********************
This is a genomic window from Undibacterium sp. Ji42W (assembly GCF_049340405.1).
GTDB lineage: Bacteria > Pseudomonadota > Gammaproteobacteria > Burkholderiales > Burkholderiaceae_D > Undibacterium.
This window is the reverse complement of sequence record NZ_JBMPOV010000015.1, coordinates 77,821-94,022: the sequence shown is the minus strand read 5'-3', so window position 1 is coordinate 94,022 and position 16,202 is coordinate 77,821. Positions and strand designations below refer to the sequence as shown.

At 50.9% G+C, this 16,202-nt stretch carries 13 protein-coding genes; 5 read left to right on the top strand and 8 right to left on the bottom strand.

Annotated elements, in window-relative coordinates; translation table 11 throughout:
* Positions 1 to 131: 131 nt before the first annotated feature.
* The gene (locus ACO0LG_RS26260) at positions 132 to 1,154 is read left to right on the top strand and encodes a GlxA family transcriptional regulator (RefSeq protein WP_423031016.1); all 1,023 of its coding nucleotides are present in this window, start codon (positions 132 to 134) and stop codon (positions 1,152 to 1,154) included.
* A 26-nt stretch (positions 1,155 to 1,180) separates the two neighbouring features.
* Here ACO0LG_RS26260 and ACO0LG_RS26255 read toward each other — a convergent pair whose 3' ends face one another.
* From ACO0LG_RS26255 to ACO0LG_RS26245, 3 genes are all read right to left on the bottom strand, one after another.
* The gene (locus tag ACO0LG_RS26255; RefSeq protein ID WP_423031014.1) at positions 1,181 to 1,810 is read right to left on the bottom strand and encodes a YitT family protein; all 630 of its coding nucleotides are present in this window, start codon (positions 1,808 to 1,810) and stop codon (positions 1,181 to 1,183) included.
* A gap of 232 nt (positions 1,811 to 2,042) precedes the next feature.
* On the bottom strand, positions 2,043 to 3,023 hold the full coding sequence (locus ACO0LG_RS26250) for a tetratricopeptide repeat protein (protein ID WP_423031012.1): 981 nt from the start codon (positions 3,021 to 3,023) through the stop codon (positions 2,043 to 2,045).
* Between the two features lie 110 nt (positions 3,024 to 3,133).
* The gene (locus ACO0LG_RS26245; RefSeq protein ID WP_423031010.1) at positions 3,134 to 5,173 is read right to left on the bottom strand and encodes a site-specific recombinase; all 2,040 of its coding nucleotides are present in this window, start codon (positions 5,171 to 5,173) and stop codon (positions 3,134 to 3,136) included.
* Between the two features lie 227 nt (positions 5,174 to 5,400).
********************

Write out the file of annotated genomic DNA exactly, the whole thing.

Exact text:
This is a genomic window from Undibacterium sp. Ji42W (assembly GCF_049340405.1).
GTDB lineage: Bacteria > Pseudomonadota > Gammaproteobacteria > Burkholderiales > Burkholderiaceae_D > Undibacterium.
This window is the reverse complement of sequence record NZ_JBMPOV010000015.1, coordinates 77,821-94,022: the sequence shown is the minus strand read 5'-3', so window position 1 is coordinate 94,022 and position 16,202 is coordinate 77,821. Positions and strand designations below refer to the sequence as shown.

At 50.9% G+C, this 16,202-nt stretch carries 13 protein-coding genes; 5 read left to right on the top strand and 8 right to left on the bottom strand.

Annotated elements, in window-relative coordinates; translation table 11 throughout:
* Positions 1 to 131: 131 nt before the first annotated feature.
* The gene (locus ACO0LG_RS26260) at positions 132 to 1,154 is read left to right on the top strand and encodes a GlxA family transcriptional regulator (RefSeq protein WP_423031016.1); all 1,023 of its coding nucleotides are present in this window, start codon (positions 132 to 134) and stop codon (positions 1,152 to 1,154) included.
* A 26-nt stretch (positions 1,155 to 1,180) separates the two neighbouring features.
* Here ACO0LG_RS26260 and ACO0LG_RS26255 read toward each other — a convergent pair whose 3' ends face one another.
* From ACO0LG_RS26255 to ACO0LG_RS26245, 3 genes are all read right to left on the bottom strand, one after another.
* The gene (locus tag ACO0LG_RS26255; RefSeq protein ID WP_423031014.1) at positions 1,181 to 1,810 is read right to left on the bottom strand and encodes a YitT family protein; all 630 of its coding nucleotides are present in this window, start codon (positions 1,808 to 1,810) and stop codon (positions 1,181 to 1,183) included.
* A gap of 232 nt (positions 1,811 to 2,042) precedes the next feature.
* On the bottom strand, positions 2,043 to 3,023 hold the full coding sequence (locus ACO0LG_RS26250) for a tetratricopeptide repeat protein (protein ID WP_423031012.1): 981 nt from the start codon (positions 3,021 to 3,023) through the stop codon (positions 2,043 to 2,045).
* Between the two features lie 110 nt (positions 3,024 to 3,133).
* The gene (locus ACO0LG_RS26245; RefSeq protein ID WP_423031010.1) at positions 3,134 to 5,173 is read right to left on the bottom strand and encodes a site-specific recombinase; all 2,040 of its coding nucleotides are present in this window, start codon (positions 5,171 to 5,173) and stop codon (positions 3,134 to 3,136) included.
* Between the two features lie 227 nt (positions 5,174 to 5,400).